Another great success for us this quarter has been winning the largest application sale in the history of the company. This application involves the use of LabVIEW and the NI PXI platform to rapidly develop a production test solution for a very high volume electronics device. This test solution offers the customer outstanding performance and accuracy at a very low cost of test per unit. This application is now gearing up for high volume production, and year-to-date, we have received $17 million in orders for this application. We anticipate receiving an additional $10 million to $15 million over the rest of the year. Only $3 million of this has been recognized in revenue in Q1 and we anticipate recognizing the remainder over the coming quarters.

We believe that approximately 85% of the test market is currently served by traditional rack-and-stack instruments and this application when clearly demonstrate the opportunity that we create by converting this market to PXI. This $17 million success for PXI replaces what would previously have been a lower performance, higher cost traditional instrument sale. We believe the recent validation of the PXI standard by some of the biggest names in traditional instrumentation encourages more customers to consider PXI. And the contest in the industry will now be to see who gets the market opportunity, which is not yet served by PXI Solutions.

Now, turning to the base level business of orders under $20,000, Q1 last year was a strong quarter for orders under 20K, with 15% year-over-year growth. In Q1 this year, the total value of orders under $20,000 was flat year-over-year, which reflects this compare as well as the continued weakness of the global PMI and the general weakness in the test and measurement industry. During the rest of 2012, we'll be increasing our efforts to grow this base level business, but despite the weak industrial economy, we executed well in Q1 and there are some clear positives to take away from our results. First, we had record first quarter revenue. Second, we had strong growth of our PXI and cRIO products. Third, we had strong gross margins. And fourth, we made significant strides in building our solutions capability.

Now, turning to cash management, we paid $17 million in dividends during the quarter while cash and short-term investments increased by $11 million. As of March 31, the company had $377 million of cash and short-term investments. Now, I’d like to make some forward-looking statements. We remain concerned by the continued weakness of the global PMI in Q1, and especially the early evidence from China and Europe that this weakness has continued into April.

Despite this, we do expect continued year-over-year revenue growth in Q2. Also as we continue to absorb the significant investments we made in 2011, we expect that our year-over-year growth and non-GAAP operating expenses will continue to moderate through Q3. We currently expect revenue for Q2 to be in the range of $270 million to $290 million. We currently expect the GAAP fully diluted earnings per share will be in the range of $0.15 to $0.25 for Q2, with non-GAAP fully diluted earnings per share expected to be in the range of $0.22 to $0.32.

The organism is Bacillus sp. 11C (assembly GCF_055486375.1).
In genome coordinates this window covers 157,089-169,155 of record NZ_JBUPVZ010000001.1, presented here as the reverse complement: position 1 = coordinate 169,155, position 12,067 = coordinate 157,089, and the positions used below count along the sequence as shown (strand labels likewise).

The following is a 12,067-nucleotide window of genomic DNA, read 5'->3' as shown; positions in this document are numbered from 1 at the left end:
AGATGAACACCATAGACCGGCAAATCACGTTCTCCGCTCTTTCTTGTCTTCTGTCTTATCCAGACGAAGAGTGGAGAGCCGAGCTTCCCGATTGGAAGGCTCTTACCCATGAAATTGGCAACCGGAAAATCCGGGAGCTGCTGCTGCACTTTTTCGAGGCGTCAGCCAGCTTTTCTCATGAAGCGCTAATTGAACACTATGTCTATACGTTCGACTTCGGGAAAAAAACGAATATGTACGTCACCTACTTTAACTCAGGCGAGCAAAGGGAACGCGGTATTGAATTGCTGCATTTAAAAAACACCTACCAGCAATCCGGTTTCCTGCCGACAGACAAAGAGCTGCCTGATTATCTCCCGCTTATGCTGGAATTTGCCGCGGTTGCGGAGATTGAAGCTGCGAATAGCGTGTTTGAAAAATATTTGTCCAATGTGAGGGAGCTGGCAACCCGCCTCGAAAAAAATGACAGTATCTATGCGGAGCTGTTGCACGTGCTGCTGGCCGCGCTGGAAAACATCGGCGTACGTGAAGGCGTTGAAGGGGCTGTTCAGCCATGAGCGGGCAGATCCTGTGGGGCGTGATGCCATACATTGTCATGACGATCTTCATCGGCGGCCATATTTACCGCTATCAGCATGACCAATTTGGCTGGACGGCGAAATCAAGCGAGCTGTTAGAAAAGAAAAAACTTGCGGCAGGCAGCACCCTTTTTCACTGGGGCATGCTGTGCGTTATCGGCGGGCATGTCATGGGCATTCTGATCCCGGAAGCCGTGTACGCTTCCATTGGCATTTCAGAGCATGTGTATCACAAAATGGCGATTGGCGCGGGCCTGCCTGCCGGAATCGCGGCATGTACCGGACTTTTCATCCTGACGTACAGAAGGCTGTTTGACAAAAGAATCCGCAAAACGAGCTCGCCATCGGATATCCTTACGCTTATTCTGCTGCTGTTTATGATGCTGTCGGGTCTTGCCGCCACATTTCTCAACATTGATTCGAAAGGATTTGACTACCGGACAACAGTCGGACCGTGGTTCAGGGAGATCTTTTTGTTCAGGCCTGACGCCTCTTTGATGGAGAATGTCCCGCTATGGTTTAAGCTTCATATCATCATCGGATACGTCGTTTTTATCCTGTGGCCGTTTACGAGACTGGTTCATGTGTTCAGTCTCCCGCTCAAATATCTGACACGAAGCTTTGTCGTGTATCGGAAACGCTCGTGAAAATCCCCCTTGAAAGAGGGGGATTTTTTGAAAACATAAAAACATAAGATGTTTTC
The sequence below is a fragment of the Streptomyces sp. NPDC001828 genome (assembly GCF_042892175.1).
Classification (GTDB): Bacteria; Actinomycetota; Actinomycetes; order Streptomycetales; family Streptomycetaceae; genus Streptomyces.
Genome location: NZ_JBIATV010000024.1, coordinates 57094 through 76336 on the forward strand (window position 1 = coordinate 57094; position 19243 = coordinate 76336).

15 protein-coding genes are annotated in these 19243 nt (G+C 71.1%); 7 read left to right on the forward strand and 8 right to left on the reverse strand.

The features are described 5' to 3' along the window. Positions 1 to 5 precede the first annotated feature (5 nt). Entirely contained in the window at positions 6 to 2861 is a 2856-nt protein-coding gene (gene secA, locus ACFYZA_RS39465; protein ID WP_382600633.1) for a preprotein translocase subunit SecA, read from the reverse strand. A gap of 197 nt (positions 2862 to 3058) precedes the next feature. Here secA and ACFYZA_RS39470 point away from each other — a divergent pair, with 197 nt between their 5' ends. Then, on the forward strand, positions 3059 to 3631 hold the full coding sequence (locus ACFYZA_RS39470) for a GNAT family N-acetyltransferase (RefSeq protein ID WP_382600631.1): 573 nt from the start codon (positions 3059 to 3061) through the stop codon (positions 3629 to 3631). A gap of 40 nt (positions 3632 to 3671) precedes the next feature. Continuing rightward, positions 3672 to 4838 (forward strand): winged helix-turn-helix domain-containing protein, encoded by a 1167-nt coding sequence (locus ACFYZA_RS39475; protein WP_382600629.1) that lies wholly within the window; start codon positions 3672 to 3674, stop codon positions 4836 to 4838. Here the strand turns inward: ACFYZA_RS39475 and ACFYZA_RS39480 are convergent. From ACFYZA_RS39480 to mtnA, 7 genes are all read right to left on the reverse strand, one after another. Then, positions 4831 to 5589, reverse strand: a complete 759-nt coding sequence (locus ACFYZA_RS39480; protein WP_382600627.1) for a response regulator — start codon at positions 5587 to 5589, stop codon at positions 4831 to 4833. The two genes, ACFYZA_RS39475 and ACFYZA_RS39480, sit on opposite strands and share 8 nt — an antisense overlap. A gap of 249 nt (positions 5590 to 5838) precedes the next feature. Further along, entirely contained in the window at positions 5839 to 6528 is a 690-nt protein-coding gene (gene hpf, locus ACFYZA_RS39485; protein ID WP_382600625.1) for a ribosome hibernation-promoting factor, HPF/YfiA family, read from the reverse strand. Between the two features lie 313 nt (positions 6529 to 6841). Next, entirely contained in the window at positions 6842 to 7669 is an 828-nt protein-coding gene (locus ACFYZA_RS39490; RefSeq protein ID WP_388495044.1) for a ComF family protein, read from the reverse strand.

As these are forward-looking statements, I must caution you that actual revenues and earnings could be negatively affected by numerous factors, such as any further weakness in the global economy, rescheduling of customer orders, expense overruns, manufacturing inefficiencies, adjustments to acquisition, earn out accruals, effective tax rates, and foreign exchange fluctuations.

In summary, despite the weak global economy, we are very pleased that our execution in 2011. Our goals for 2012 are to leverage the investments we made in 2011 to enable sustained revenue growth and to continue to drive towards our long-term non-GAAP operating margin target of 18%. I will be presenting at the Jefferies Conference on May 9 in New York; the Baird Conference on May 10 in Chicago; and the JPMorgan Conference on May 16 in Boston. I look forward to seeing you there.

Now, I’ll turn it over to Pete Zogas, Senior Vice President, Sales and Marketing.

Pete Zogas -- Senior Vice President, Sales and Marketing

Thank you, Alex. Despite the weak industrial economy, we achieved record revenue for first quarter and I would like to recognize the efforts of our global sales marketing and R&D teams for their commitment to customer success. A key factor in NI's ability to whether these challenging economic condition is the strength of our direct sales force and alliance partner network, which help faster close relationships with our customers across the globe. We believe that these close customer relationships along with the unwavering R&D commitment to innovation through our strategic platforms of LabVIEW data acquisition, CompactRIO, and PXI continued to drive product adoption across our business.